### Chapter Five 5.7

```§ 5.7
Polynomial Equations and Their Applications
Solving Polynomial Equations
We have spent much time on learning how to factor
polynomials.
Now we will look at one important use of factoring.
In this section, we will use factoring to solve equations of
degree 2 and higher. Up to this point, we have only looked at
solving equations of degree one.
Blitzer, Intermediate Algebra, 5e – Slide #2 Section 5.7
Solving Polynomial Equations,
pp 368-369
A quadratic equation in x is an equation that can be
written in the standard form
ax2  bx  c  0
where a, b, and c are real numbers, with a  0 . A
quadratic equation in x is also called a second-degree
polynomial equation in x.
The Zero-Product Rule
If the product of two algebraic expressions is zero, then at
least one of the factors is equal to zero.
If AB = 0, then A = 0 or B = 0.
Blitzer, Intermediate Algebra, 5e – Slide #3 Section 5.7
pp 368-369
Solving Polynomial Equations,
p 369
Solving a Quadratic Equation by Factoring
1)If necessary, rewrite the equation in the standard form
ax2  bx  c  0 , moving all terms to one side, thereby
obtaining zero on the other side.
2) Factor completely.
3) Apply the zero-product principle, setting each factor
containing a variable equal to zero.
4) Solve the equations in step 3.
5) Check the solutions in the original equation.
pp 369
Blitzer, Intermediate Algebra, 5e – Slide #4 Section 5.7
Solving Polynomial Equations
EXAMPLE (similar to example 1 on page 369)
Solve: x 2  4 x  45.
SOLUTION
1) Move all terms to one side and obtain zero on the other
side. Subtract 45 from both sides and write the equation in
standard form.
x 2  4 x  45  45  45
x 2  4 x  45  0
Subtract 45 from both sides
Simplify
2) Factor.
x  9x  5  0
Factor
Blitzer, Intermediate Algebra, 5e – Slide #5 Section 5.7
Solving Polynomial Equations
CONTINUED
3) & 4) Set each factor equal to zero and solve the resulting
equations.
x9  0
x9
or
x5  0
x  5
5) Check the solutions in the original equation.
Check 9:
Check -5:
x 2  4 x  45
x 2  4 x  45
92  49 ? 45
81 49 ? 45
 52  4 5 ? 45
?
25  4 5 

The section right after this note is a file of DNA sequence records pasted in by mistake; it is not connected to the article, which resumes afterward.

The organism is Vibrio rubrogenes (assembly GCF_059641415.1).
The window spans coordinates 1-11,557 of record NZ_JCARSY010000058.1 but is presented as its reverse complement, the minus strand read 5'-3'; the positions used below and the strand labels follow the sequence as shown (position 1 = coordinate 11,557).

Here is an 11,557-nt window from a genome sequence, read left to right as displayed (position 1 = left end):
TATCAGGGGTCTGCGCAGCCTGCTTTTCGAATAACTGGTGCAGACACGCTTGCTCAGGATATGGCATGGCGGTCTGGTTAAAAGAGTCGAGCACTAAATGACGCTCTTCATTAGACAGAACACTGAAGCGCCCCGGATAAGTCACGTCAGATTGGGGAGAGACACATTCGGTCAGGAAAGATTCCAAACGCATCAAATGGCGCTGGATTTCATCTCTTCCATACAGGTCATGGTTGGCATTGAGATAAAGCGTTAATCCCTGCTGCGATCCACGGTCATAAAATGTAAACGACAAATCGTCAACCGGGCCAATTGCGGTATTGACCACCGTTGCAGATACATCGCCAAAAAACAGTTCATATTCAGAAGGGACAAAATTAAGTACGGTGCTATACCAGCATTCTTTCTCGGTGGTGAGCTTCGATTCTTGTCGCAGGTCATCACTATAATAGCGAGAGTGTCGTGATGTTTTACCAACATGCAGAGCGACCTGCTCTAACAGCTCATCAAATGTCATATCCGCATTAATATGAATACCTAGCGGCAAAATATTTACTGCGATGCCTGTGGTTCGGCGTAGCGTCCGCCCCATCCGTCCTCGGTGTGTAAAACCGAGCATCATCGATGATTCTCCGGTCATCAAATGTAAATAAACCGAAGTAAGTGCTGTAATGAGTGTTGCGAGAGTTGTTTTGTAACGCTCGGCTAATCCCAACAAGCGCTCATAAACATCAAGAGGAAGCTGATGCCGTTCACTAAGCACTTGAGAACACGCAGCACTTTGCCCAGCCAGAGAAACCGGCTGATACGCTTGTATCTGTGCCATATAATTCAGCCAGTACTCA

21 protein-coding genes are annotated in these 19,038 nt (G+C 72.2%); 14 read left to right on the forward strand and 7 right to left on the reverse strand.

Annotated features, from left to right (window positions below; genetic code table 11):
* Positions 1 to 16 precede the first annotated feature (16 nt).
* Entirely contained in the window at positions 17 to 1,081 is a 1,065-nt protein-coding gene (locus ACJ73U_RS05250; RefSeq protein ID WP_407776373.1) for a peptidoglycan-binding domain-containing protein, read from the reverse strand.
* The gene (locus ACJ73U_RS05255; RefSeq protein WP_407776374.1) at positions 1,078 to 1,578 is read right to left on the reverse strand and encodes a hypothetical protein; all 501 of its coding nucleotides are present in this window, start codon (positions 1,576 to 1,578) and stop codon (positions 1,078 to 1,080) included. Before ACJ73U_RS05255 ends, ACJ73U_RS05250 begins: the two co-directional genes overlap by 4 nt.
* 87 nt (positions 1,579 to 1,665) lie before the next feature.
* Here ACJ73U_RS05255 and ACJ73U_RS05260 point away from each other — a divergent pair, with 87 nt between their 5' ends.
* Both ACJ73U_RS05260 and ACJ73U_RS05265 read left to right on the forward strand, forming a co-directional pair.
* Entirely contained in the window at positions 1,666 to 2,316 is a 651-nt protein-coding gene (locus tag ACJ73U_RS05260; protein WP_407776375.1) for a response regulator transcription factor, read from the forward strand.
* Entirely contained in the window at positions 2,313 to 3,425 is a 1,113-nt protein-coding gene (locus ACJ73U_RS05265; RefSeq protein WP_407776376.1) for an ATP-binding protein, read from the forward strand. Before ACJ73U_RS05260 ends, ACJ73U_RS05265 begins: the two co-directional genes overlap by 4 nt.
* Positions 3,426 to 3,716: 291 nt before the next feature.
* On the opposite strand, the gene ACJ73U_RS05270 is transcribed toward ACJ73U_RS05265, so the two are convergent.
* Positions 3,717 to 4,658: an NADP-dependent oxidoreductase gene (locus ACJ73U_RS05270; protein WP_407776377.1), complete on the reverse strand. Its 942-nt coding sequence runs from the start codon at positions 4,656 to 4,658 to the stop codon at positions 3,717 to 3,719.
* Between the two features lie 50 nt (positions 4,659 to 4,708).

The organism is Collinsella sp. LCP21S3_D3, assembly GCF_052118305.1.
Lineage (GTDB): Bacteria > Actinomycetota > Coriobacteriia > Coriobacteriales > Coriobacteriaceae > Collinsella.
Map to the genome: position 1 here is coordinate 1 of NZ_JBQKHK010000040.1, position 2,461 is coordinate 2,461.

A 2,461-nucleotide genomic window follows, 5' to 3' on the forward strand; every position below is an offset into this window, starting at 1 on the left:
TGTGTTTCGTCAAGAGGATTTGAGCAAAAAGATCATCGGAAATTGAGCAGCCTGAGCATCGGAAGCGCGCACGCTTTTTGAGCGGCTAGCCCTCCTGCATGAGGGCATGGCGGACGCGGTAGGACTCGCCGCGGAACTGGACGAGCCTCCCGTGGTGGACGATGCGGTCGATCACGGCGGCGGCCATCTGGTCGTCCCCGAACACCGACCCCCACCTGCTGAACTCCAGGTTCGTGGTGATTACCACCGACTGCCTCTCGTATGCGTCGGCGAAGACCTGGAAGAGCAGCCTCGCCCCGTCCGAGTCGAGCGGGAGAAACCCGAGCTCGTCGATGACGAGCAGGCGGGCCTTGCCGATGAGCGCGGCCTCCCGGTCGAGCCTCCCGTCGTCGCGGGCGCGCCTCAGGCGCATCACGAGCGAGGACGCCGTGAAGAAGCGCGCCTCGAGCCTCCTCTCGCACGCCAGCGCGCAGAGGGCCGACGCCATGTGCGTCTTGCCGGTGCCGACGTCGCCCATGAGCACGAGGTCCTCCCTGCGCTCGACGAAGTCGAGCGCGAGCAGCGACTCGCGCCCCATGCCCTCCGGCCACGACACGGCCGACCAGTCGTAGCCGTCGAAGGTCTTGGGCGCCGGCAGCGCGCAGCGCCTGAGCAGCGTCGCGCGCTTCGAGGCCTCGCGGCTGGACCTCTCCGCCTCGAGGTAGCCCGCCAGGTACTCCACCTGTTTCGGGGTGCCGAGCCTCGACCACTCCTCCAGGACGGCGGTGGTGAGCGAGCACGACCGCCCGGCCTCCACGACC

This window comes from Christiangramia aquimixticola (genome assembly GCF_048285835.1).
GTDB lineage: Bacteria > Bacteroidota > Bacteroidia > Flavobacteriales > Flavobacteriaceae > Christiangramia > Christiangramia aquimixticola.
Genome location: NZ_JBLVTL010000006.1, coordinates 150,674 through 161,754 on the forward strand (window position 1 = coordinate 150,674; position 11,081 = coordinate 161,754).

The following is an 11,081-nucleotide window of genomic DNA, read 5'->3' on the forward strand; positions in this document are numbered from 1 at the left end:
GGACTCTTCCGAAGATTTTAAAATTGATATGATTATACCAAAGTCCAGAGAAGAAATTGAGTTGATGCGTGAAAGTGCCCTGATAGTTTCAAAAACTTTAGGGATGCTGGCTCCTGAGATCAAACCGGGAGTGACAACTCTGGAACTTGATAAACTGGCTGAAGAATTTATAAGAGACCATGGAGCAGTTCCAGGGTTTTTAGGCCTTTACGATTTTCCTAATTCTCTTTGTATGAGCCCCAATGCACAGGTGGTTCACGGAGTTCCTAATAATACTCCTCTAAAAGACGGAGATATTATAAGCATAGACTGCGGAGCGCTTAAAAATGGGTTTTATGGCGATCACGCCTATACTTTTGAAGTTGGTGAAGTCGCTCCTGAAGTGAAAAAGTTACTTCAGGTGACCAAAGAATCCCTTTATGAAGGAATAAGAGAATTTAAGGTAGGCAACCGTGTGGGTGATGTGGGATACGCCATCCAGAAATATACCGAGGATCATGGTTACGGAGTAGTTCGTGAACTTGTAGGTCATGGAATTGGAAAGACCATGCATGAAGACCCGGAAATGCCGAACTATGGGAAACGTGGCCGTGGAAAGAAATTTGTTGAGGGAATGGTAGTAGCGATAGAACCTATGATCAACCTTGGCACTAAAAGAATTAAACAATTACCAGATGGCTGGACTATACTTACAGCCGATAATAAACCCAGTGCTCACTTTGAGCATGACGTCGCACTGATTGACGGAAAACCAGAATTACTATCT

45
Blitzer, Intermediate Algebra, 5e – Slide #6 Section 5.7
Solving Polynomial Equations
CONTINUED
Check 9:
Check -5:
81  36 ? 45
25  20 ? 45
45  45 true
45  45 true
The solutions are 9 and -5. The solution set is {9,-5}.
80
The graph of y  x 2  4 x  45
60
40
lies to the right.
20
0
-10
-5
0
-20
-40
-60
Blitzer, Intermediate Algebra, 5e – Slide #7 Section 5.7
5
10
15
Solving Polynomial Equations
Check Point 1
2x  9x  5
Solve
2
2x  9x  5  0
2
2x  1x  5  0
2x  1  0 x  5  0
1
x 2
x5
 1 
 ,5
 2 
P 370
Blitzer, Intermediate Algebra, 5e – Slide #8 Section 5.2
Solving Polynomial Equations
EXAMPLE (similar to example 2a on page 371
Solve: x 2  4 x.
SOLUTION
1) Move all terms to one side and obtain zero on the other
side. Subtract 4x from both sides and write the equation in
standard form. NOTE: DO NOT DIVIDE BOTH SIDES BY x.
WE WOULD LOSE A POTENTIAL SOLUTION!!!
x2  4x  4x  4x
Subtract 4x from both sides
x2  4x  0
Simplify
2) Factor.
xx  4  0
Factor
Blitzer, Intermediate Algebra, 5e – Slide #9 Section 5.7
Solving Polynomial Equations
CONTINUED
3) & 4) Set each factor equal to zero and solve the resulting
equations.
x0
or
x40
x4
5) Check the solutions in the original equation.
Check 0:
Check 4:
x2  4x
x2  4x
02 ? 40
42 ? 44
00
16  16
true
Blitzer, Intermediate Algebra, 5e – Slide #10 Section 5.7
true
Solving Polynomial Equations
CONTINUED
The solutions are 0 and 4. The solution set is {0,4}.
80
The graph of y  x 2  4x
70
60
50
lies to the right.
40
30
20
10
0
-10
Blitzer, Intermediate Algebra, 5e – Slide #11 Section 5.7